In this political season, the WVU Humanities Center will host Charlie vs. Goliath, a documentary about an unlikely political candidate in a moment in the history of elections that asks us to consider the meaning and value of the term "democracy." The film will screened on Thursday, November 1, 2018 at 7 p.m in the Gluck Theatre of the Mountainlair. It is free and open to the public.
The screening will be followed by a talkback with elections expert Dr. Erik Herron, Eberly Family Professor of Political Science.
Charlie vs Goliath is a feature-length documentary about an ordinary man’s extraordinary struggle to shake up the political establishment. It would be hard to find a more unlikely candidate than Charlie Hardy, a 75-year-old penniless former Catholic priest who spent nearly a decade serving the poor while living in a cardboard shack in a Venezuelan slum. In 2011, Charlie returns to his hometown of Cheyenne, Wyoming, and is shocked to see poverty, hunger and homelessness.
After being snubbed by his congressional representatives, Charlie decides to run for office himself in 2014 and manages to win the Democratic Party’s nomination for the US Senate. His Republican opponent has a $3 million war chest, and Charlie’s advisors urge him to focus his efforts on fundraising. Instead, Charlie rejects money from special interests and makes campaign finance reform a key part of his platform. The election is considered the most lopsided in the country and his friends say he is “tilting at windmills.” But Charlie is convinced he will triumph even with all the cards stacked against him. A 21st century Don Quixote, Charlie galvanizes a ragged band of young volunteers determined to make waves in Wyoming’s elections, and in so doing set a precedent for the rest of the country.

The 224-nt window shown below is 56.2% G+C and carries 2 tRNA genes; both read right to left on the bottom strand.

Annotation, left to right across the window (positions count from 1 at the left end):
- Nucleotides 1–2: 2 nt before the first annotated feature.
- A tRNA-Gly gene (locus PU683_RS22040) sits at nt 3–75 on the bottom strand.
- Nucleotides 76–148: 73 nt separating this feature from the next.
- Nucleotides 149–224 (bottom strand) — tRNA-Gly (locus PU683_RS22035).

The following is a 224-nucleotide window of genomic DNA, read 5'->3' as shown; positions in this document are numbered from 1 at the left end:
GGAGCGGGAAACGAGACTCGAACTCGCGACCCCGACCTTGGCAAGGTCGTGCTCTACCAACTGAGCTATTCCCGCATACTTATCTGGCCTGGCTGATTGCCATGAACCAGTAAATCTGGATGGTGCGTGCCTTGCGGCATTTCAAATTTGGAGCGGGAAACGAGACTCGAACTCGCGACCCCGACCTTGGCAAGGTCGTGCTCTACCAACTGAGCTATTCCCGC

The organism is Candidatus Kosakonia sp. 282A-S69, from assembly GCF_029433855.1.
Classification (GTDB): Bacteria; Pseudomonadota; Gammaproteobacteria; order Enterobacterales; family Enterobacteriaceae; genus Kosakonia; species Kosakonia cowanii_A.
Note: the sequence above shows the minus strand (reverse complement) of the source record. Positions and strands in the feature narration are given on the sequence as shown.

The film provides an intimate portrayal of this resolute and uniquely charismatic septuagenarian while revealing an inside look at a campaign fueled by hope rather than money. Challenging the belief that our political process is fair and democratic, explores the question of how an honest and sincere person without money can make a difference running for higher office, and more broadly, whether, in the spirit of Don Quixote, it is worth fighting an unbeatable foe and dreaming an impossible dream.